Back to School with a Cut File & Pocket Cards

It’s time to be inspired by the Creative Design Team! This month, we are showing you a variety of projects with a Back to School theme. We are so excited to share all the designs with you, and teach a few new techniques you can use on your own creations.

At this stage of my life, I do not have many Back to School themed projects. My kids are grown and almost all gone, so this month’s video collab project was a challenge.

Thank goodness I have a daughter who enjoys posting photos of her milestones. I loved this photo of her and am so proud of all her accomplishments these past five years.

My inspiration for this page came from a PageMaps Sketch and a Cut File design on the Scrapbook & Cards Today blog. When I saw that adorable little backpack created by Paige Evans, I knew that I needed to use it on this page.

I love how Erica Thompson used the backpack image with patterned paper and chose to dig through my scrap stash of mix-ins and seasonal patterns.

To create the backpack, I uploaded the cut file into Cricut Design Space and used the Contour Tool to create the various patterned images. At the end of my video, I have a quick tutorial showing you how to use Contour on your SVG images.

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The pattern papers I chose for the backpack match the designs in the As You Grow collection. The papers and pocket cards in this collection appear to be baby-themed, but they matched my photo, well, so I chose to use them.

I really liked how versatile this collection is. All the patterns, florals, and images can be used for so many projects that are not baby-related. On my page, the background gingham paper, the charcoal woodgrain, and the plaid paper are all from that As You Grow paper pack.

I also added a few pocket cards to the page to create the look of patterned paper. Pocket cards are great for photo mats and allow you to expand your product collection when you are on a budget. I use them for card fronts, photo mats, scrapbook page strips, journaling, and so much more.

All of the elements on this page came together beautifully. The flowers, the die cuts, and the charming backpack complement the photo so well and allowed me to share the story of our daughter’s first day of school.

I hope that today’s project inspired you and that you enjoy all the projects in this month’s Creative Design Team video collab.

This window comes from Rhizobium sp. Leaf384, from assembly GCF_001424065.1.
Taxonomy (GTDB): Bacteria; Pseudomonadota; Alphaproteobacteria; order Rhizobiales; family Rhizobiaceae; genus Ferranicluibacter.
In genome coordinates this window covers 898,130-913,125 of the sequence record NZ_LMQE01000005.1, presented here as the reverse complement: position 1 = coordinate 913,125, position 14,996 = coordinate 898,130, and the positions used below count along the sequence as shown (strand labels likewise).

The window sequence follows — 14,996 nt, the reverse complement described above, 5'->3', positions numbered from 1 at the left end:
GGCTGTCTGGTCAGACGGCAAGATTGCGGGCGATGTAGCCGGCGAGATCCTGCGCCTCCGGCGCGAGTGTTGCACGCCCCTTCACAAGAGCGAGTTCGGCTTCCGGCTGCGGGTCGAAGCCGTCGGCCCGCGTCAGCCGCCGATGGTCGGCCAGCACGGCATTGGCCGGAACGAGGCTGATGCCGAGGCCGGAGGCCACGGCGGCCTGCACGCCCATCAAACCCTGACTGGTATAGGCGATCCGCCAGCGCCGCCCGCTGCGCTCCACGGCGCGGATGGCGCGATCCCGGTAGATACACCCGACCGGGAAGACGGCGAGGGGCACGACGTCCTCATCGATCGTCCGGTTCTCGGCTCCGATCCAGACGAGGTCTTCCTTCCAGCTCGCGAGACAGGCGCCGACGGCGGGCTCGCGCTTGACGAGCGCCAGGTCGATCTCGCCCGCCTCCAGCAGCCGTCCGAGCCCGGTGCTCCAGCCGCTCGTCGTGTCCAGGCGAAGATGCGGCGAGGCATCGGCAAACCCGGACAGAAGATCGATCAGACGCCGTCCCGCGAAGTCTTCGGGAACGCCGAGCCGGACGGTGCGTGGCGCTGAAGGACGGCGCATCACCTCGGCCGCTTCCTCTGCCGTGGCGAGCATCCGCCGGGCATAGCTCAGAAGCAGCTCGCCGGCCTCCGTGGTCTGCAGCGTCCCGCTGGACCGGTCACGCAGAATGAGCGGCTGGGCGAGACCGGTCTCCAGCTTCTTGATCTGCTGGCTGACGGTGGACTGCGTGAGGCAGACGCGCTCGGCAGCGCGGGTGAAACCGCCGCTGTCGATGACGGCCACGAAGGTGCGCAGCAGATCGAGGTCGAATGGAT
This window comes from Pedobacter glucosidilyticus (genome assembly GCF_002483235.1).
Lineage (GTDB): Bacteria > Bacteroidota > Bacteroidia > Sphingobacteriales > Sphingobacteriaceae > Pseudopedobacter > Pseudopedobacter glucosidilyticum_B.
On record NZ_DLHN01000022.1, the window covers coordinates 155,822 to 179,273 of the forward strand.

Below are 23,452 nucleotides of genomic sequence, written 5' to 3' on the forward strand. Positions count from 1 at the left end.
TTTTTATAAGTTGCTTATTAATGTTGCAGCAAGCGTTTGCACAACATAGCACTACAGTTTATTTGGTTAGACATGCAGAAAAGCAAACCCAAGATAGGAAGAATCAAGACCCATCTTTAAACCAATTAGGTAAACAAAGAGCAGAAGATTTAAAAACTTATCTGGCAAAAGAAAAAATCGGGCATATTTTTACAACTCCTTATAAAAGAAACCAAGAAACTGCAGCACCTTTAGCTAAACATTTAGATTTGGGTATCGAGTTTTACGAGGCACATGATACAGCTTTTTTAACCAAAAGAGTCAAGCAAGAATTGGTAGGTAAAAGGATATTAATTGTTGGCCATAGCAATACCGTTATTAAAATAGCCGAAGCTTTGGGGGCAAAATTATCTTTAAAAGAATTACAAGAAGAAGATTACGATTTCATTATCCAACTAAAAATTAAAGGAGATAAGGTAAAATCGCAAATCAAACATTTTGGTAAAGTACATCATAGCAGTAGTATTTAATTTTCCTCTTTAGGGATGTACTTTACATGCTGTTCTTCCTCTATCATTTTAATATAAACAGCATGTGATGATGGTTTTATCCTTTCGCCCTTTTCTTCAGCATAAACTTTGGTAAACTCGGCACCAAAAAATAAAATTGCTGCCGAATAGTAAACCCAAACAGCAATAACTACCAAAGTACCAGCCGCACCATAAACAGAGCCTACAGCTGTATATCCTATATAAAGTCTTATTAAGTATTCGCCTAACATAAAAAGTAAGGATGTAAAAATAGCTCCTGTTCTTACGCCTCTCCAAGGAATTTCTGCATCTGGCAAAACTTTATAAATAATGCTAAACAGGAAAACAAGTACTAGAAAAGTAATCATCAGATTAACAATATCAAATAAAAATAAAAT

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here is a list of some supplies I used today (View All My Supplies Here)

Create a Vintage Valentine Sign using the Cricut Contour Tool

Last week, while creating a Valentine Coffee Treat Holder, I briefly showed you the Contour Tool in Cricut® Design Space.  If you are someone who rarely uses this tool, or someone who wishes they knew a little bit more about the Contour feature, then you will enjoy today’s tutorial. I am going to share with you how the Contour tool works and how I used it to create my Vintage Valentine sign. 

SIDE NOTE for those of you who saw a teaser of this post yesterday: I typed the original post while waiting in the airport and it did not update correctly before we boarded. Our plans to fly quickly to Chicago ended in a nine hour flight and I forgot to double check the posting once we arrived. I hope that you enjoy today’s completed post.

Before showing you how I created this Vintage Valentine sign using the Hide Contour feature, I want to explain a little more about this amazing tool.  Let’s take a look at what Hide Contour does for you in Design Space and where you can find it on your device. 

CONTOUR DEFINED: The Contour tool allows you to hide a portion of an image layer by removing any unwanted cut lines.

In other words, when you use the Hide Contour feature, you are able to remove the cut lines you do not want in an image. When you view my video, you will be able to see how this tool works. I started out with a dog image from our Artistry Collection, and was able to remove the heart image using the Hide Contour Tool. 


If you are using the Desktop Version of Design Space on your Windows or Mac Computer or Laptop, you can find the Hide Contour Tool in the lower right corner of the Layers Panel.  When using an iOS or Android Device, you can locate the Hide Contour Tool under the Actions Menu.


  • An image needs to be selected to use the Hide Contour Tool
  • You must UNGROUP an image before selecting Hide Contour
  • Not all images will allow you to use the Hide Contour Tool

Are you ready to learn a little more about the Hide Contour feature in Cricut Design Space? In my video I am going to show you how this tool works, where to find it on your device, and show you how I used it to create this Vintage Valentine sign.  

This video does not walk you through the entire sign making project, but it does give you a little more insight to using the Hide Contour tool.  In my opinion, this is one of the most useful tools in Cricut Design Space. It expands your image library two-fold and allows you to manipulate your images to fit your design.

Let’s take a look at how the Hide Contour Feature works in Cricut Design Space.

If you are interested in learning how to make a sign using an SVG file like this one and how to weed, layer, and apply adhesive vinyl, you can sign up for my local or online Cricut class

I hope that today’s project and tutorial has helped you learn a little more about the Hide Contour Tool in Cricut Design Space and has inspired you to dust off your Cricut machine and give this a try.  

Some of the links on this page are affiliate links. By clicking on those links and making a purchase, you are helping to support my small business. This is at no additional cost to you. Thank you for your support.

Here is a List of Supplies Used on this Project